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Nikon recently teased a full-frame D850 for its 100th anniversary, hoping it would fulfill the wish-lists of pro photographers. It has now unwrapped the DSLR and seems to have wildly succeeded with that goal. The D850 is entering medium-format territory, resolution-wise, with a 45.7 megapixel sensor, and can push those images through the camera at 7 fps, or 9 fps with the optional battery grip. And this time, Nikon didn’t leave videographers out, as it can handle 4K video at 30 fps.
The D850’s sensor is a pretty big jump in resolution over its predecessor, the 36.2-megpixel D810, and Nikon says it has an “unprecedented combination of resolution, dynamic range, ISO and processing power.” It’s the company’s first DSLR to boast a back-side illuminated (BSI) CMOS sensor, and eschews optical low-pass filter (OLPF) to preserve maximum sharpness. Nikon didn’t mention who built it, but Sony uses a pretty similar sensor on its 42-megapixel, full-frame Alpha A7R II.
ISO ranges from 64 to 25,600, but is expandable from 32-102,400. It borrows the D5’s rapid-fire 153-point, multi-cam 20K autofocus, with 99 cross type sensors. Thanks to a new Expeed 5 image processor, you can buffer up to 51 frames of 45.7-megapixel 14-bit RAW imges, or 170 frames at 12-bits, making the higher frame rates more useful. The D850 also has a “silent shooter” mode, so you can operate in “complete silence” using Live View and the electronic shutter — handy for shooting sensitive events.
Video-wise, you’re looking at 4K UltraHD (3,840 x 2,160) resolution that uses the full width of the sensor at 16:9, “to increase lensing options and provide a true field of view,” Nikon says. You can also capture 1080p video at up to 120 fps. Timelapse freaks get 8K images using the built in intervalometer, or 4K in-camera.
UltraHD video can be captured to the D850’s memory cards (XQD or SDHC II). However, higher-quality 4:2:2 8-bit uncompressed video (no 10-bit, sorry) is only available via the HDMI output to an external recorder — which is very similar to how Sony’s A7R II works, by the way. Videographers also get focus peaking, zebra stripes, and inputs (3.5mm, but still) for headphones and a microphone.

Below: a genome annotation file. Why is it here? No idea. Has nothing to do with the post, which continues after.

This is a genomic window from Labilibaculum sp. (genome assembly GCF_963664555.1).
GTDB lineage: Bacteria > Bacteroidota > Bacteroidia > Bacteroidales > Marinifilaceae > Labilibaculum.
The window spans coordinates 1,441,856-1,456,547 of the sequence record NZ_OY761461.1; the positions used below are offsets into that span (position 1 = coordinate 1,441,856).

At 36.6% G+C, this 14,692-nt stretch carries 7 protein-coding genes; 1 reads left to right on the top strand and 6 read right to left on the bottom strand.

As for the rest, there’s a tilting, 3.2-inch touchscreen, radio flash control, three sizes of RAW files and a battery that offers 1,840 shots at full resolution or 70 minutes of video on a charge. You’ll also get dual card slots, illuminated buttons, focus stacking and WiFi and Bluetooth connectivity. The magnesium body is weather sealed.
Nikon’s D850 should really please landscape, event and portrait photographers, and even sports shooters, to a lesser extent. Though it can’t quite keep up with the D5’s 12fps shooting speed, the much higher resolution will give you more cropping options and better overall quality.
In that sense, it’s also a pretty good response to Fujifilm’s $ 6,500 GFX 50S, a medium-format 51.4-megapixel, $ 6,500 camera. In fact, Nikon specifically mentions the term “medium format” several times in its press release, likely in response to Fujifilm (and Hasselblad). Nikon also reminds of us its much more comprehensive FX lens collection compared to its medium-format rivals.
It’s also got to at least keep up with Canon’s 50.2-megapixel 5Ds — it doesn’t match that model’s resolution, but it waxes it in nearly every other way. As for the Sony A7R II, that mirrorless model has very similar specs and is much lighter, but plenty of pro shooters still prefer a real optical viewfinder, and again, Nikon’s lens selection is inarguably better. The closest rival to the D850 might actually be Sony’s A99 II SLT, which can actually shoot a bit faster at 12fps and costs nearly the same.
Speaking of, you’re going to pay a lot for Nikon’s new model, but the price seems fair for what you get. The D850 costs $ 3,300 for the body only, and the MB-D18 Multi Power Battery Pack adds another $ 400. It’ll arrive sometime in September, 2017.